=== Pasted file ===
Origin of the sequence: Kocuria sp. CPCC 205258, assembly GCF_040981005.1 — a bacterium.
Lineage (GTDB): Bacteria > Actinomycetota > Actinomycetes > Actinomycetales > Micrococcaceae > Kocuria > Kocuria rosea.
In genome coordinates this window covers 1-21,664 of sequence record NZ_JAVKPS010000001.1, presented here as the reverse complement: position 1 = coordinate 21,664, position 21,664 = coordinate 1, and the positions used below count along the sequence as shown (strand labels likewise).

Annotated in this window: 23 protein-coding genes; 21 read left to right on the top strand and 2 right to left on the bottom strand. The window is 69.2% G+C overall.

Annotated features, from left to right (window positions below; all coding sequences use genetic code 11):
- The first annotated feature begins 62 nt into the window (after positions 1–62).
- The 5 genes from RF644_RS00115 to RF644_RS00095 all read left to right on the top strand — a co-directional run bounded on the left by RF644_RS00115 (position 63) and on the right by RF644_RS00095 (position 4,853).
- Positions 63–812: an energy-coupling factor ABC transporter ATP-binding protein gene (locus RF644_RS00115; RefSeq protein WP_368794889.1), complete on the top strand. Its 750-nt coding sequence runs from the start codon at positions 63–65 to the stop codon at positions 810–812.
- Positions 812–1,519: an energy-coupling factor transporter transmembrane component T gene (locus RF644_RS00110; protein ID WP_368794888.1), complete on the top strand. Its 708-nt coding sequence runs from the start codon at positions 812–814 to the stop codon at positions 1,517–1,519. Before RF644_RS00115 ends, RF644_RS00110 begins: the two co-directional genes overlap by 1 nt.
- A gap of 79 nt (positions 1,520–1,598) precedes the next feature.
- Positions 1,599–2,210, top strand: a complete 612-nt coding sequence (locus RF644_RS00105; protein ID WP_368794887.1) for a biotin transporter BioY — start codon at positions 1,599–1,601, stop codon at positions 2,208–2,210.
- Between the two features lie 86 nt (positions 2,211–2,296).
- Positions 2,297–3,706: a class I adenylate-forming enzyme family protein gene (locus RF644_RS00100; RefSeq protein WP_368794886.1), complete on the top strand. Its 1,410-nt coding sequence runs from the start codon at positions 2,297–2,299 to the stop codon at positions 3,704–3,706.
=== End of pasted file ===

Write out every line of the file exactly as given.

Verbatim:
Origin of the sequence: Kocuria sp. CPCC 205258, assembly GCF_040981005.1 — a bacterium.
Lineage (GTDB): Bacteria > Actinomycetota > Actinomycetes > Actinomycetales > Micrococcaceae > Kocuria > Kocuria rosea.
In genome coordinates this window covers 1-21,664 of sequence record NZ_JAVKPS010000001.1, presented here as the reverse complement: position 1 = coordinate 21,664, position 21,664 = coordinate 1, and the positions used below count along the sequence as shown (strand labels likewise).

Annotated in this window: 23 protein-coding genes; 21 read left to right on the top strand and 2 right to left on the bottom strand. The window is 69.2% G+C overall.

Annotated features, from left to right (window positions below; all coding sequences use genetic code 11):
- The first annotated feature begins 62 nt into the window (after positions 1–62).
- The 5 genes from RF644_RS00115 to RF644_RS00095 all read left to right on the top strand — a co-directional run bounded on the left by RF644_RS00115 (position 63) and on the right by RF644_RS00095 (position 4,853).
- Positions 63–812: an energy-coupling factor ABC transporter ATP-binding protein gene (locus RF644_RS00115; RefSeq protein WP_368794889.1), complete on the top strand. Its 750-nt coding sequence runs from the start codon at positions 63–65 to the stop codon at positions 810–812.
- Positions 812–1,519: an energy-coupling factor transporter transmembrane component T gene (locus RF644_RS00110; protein ID WP_368794888.1), complete on the top strand. Its 708-nt coding sequence runs from the start codon at positions 812–814 to the stop codon at positions 1,517–1,519. Before RF644_RS00115 ends, RF644_RS00110 begins: the two co-directional genes overlap by 1 nt.
- A gap of 79 nt (positions 1,520–1,598) precedes the next feature.
- Positions 1,599–2,210, top strand: a complete 612-nt coding sequence (locus RF644_RS00105; protein ID WP_368794887.1) for a biotin transporter BioY — start codon at positions 1,599–1,601, stop codon at positions 2,208–2,210.
- Between the two features lie 86 nt (positions 2,211–2,296).
- Positions 2,297–3,706: a class I adenylate-forming enzyme family protein gene (locus RF644_RS00100; RefSeq protein WP_368794886.1), complete on the top strand. Its 1,410-nt coding sequence runs from the start codon at positions 2,297–2,299 to the stop codon at positions 3,704–3,706.